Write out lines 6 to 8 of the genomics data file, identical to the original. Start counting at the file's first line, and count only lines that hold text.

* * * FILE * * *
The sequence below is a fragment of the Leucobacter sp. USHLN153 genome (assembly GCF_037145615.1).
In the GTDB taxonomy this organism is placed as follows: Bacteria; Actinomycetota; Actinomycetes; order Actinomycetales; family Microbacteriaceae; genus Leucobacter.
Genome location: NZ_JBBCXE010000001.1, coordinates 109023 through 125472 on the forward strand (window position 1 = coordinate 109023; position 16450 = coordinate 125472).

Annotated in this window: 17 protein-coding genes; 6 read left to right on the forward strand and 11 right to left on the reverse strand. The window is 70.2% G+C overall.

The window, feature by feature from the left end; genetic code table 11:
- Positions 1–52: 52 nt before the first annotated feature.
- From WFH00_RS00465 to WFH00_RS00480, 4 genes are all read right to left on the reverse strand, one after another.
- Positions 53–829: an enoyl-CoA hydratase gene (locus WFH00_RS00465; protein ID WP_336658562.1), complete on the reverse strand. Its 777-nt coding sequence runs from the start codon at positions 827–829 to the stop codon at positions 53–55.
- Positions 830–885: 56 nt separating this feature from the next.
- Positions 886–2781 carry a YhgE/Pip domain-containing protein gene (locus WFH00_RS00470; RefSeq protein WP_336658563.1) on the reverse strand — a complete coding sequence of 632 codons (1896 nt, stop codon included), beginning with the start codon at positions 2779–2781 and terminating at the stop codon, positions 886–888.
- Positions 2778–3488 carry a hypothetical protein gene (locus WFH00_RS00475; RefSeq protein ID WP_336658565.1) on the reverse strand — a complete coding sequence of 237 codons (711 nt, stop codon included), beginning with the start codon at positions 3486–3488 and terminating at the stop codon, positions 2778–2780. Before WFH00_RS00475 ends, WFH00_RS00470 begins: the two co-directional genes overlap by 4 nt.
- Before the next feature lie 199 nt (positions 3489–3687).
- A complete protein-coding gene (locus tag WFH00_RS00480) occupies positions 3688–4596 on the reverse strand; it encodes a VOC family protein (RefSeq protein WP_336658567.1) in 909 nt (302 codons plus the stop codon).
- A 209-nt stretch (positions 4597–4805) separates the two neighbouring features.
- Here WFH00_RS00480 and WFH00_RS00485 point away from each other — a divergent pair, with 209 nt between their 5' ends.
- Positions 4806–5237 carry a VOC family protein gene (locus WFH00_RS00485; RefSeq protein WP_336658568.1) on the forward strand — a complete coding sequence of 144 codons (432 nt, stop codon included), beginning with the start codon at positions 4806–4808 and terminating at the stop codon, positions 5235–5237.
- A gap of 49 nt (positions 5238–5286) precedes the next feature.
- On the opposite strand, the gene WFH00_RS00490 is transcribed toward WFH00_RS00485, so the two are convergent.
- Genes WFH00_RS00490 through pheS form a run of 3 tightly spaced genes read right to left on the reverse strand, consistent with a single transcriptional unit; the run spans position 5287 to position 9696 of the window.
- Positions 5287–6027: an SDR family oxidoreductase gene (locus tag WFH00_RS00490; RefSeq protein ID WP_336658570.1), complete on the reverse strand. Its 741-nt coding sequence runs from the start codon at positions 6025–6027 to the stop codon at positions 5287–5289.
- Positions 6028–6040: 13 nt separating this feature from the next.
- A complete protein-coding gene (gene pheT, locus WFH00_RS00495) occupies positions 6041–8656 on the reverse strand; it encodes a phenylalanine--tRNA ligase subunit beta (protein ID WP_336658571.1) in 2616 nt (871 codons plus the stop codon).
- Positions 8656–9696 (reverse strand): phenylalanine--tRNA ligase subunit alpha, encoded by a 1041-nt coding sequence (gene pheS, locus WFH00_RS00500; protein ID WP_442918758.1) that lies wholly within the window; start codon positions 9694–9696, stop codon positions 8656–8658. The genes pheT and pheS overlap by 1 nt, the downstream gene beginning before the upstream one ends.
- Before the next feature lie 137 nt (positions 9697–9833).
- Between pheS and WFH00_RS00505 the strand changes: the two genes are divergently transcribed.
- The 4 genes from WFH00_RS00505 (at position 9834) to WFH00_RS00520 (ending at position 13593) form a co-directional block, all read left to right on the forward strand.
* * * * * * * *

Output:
- Positions 1–52: 52 nt before the first annotated feature.
- From WFH00_RS00465 to WFH00_RS00480, 4 genes are all read right to left on the reverse strand, one after another.
- Positions 53–829: an enoyl-CoA hydratase gene (locus WFH00_RS00465; protein ID WP_336658562.1), complete on the reverse strand. Its 777-nt coding sequence runs from the start codon at positions 827–829 to the stop codon at positions 53–55.